Over 600 calls to the Human Trafficking Hotline were placed in 2018. Landerholm suggests that it’s not because the problem is getting bigger but that people are becoming more aware and are speaking out. Saverese says, “Grand County gets involved and cares about the people who live here.” Saverese recommends considering where money is spent and what types of practices companies large and small employ. Saverese asks residents to “Think about buying from businesses who treat their employees well.” (Yet another reason to buy local.)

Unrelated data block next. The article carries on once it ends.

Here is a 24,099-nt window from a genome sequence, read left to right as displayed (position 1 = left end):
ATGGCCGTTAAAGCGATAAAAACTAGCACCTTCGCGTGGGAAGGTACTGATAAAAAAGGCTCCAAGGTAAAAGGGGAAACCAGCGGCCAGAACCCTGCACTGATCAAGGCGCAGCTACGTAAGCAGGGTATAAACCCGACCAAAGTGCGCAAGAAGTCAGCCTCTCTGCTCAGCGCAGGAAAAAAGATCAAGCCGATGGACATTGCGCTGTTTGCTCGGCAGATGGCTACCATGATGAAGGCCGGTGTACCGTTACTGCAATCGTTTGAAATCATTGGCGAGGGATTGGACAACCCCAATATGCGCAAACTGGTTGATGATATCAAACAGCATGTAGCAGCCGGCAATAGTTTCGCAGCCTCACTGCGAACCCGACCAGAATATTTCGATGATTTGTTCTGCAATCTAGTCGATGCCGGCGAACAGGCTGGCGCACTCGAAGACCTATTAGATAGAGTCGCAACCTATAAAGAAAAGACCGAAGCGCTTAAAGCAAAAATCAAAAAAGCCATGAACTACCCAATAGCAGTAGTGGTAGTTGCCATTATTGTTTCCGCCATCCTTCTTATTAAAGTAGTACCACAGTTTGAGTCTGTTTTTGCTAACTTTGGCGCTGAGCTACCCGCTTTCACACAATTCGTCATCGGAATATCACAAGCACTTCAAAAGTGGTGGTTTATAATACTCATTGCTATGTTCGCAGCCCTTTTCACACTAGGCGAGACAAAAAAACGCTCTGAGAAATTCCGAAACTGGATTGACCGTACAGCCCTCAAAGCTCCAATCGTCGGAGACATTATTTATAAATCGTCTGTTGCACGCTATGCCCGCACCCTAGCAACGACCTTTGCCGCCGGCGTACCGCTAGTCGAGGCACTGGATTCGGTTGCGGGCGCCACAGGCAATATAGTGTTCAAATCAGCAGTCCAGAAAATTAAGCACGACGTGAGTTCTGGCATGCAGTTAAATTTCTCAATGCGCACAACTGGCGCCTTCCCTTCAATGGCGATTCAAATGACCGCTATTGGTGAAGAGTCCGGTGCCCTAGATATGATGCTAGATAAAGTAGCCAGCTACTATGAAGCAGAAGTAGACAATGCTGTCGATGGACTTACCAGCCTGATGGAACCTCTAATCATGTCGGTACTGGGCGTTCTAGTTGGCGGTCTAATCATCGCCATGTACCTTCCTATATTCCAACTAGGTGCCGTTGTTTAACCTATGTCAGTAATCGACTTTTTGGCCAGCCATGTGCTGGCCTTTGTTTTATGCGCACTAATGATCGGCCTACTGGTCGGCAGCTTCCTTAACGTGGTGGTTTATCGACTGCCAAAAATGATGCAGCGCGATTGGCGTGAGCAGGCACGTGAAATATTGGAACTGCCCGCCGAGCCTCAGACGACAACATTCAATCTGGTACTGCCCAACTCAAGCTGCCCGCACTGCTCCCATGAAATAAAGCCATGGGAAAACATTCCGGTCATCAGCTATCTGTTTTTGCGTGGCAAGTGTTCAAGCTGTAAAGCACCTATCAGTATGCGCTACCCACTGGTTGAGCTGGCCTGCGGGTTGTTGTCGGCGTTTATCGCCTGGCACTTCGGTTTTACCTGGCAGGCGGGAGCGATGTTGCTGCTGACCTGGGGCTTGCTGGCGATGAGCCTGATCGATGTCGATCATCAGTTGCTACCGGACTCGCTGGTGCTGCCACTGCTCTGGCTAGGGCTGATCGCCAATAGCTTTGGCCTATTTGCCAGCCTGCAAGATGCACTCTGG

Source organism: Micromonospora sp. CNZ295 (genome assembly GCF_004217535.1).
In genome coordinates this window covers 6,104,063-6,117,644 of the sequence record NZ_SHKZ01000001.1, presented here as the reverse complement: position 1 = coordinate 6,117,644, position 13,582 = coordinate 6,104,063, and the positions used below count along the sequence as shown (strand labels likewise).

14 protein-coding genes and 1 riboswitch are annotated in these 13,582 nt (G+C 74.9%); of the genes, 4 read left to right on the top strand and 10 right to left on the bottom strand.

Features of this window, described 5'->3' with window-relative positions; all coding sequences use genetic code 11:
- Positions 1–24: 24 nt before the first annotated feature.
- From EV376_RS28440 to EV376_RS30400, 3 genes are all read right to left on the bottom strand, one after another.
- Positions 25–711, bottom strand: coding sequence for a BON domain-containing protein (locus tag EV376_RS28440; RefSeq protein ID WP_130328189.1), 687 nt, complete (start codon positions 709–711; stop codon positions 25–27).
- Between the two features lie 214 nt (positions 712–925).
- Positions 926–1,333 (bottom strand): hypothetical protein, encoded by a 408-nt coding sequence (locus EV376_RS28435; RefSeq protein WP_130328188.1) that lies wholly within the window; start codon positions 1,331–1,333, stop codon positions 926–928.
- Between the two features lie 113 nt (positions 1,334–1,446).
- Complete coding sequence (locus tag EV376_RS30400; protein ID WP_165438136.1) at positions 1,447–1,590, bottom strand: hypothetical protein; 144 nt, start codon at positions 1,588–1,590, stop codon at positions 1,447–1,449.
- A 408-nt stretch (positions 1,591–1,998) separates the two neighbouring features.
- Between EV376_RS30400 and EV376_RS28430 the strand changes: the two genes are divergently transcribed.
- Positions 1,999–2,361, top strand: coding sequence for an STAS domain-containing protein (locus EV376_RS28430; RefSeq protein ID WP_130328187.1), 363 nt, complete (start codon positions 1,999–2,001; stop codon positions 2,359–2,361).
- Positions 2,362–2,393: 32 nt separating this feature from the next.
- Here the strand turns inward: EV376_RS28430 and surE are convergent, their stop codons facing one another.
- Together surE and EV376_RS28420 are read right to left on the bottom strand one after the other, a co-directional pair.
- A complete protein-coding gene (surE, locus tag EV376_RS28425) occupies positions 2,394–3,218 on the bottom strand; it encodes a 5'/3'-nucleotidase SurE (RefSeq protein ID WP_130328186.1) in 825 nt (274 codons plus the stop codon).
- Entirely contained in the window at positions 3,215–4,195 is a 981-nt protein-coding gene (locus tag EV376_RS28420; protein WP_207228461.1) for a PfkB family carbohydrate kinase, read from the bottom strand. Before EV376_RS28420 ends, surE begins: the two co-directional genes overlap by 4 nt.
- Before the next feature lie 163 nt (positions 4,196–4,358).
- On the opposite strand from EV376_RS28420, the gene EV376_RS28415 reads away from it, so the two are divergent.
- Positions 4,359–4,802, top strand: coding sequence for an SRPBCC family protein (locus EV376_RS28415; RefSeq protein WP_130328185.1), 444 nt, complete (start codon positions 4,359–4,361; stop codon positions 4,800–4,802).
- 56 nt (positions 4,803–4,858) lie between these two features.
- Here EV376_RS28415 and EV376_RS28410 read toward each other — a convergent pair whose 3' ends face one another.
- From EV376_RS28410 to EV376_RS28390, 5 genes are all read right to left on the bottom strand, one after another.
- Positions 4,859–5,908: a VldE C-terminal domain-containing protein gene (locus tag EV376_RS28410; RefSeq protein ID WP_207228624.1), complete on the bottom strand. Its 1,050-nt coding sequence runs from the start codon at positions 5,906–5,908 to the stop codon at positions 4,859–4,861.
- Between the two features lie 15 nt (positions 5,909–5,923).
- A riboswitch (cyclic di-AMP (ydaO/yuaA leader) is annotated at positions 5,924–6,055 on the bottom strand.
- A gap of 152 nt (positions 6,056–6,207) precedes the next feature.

Education is another important component. Human trafficking of a child wasn’t considered child abuse until 2016, so child welfare didn’t have to respond, tying the hands of prosecutors seeking justice. If children don’t know what is happening is wrong, they won’t have the tools to recognize and fight such heinous crimes. “Now that some of our girls are aware of the problem, I’d love to see them begin to work towards an action group at the high school to spread awareness,” Steering says. By engaging our youth through programs, such as LEAD, the future generation’s leaders will be more aware of serious issues threatening the safety and integrity of our community. But more work needs to be done. Parents and residents can contact school districts to insist on educating our youth via curriculum, enter the Human Trafficking hotline into cell phones, and remain vigilant. “It sucks that we all have to be so careful,” a LEAD youth member shakes her head, “But it’s good to know there are people up here to help us stay safe.” An elderly participant sitting in the crowd responded, “Honey, we all feel the same way.” For more information, go to combathumantrafficking.org, gcadvocates.org, and follow LEAD on Facebook or Instagram.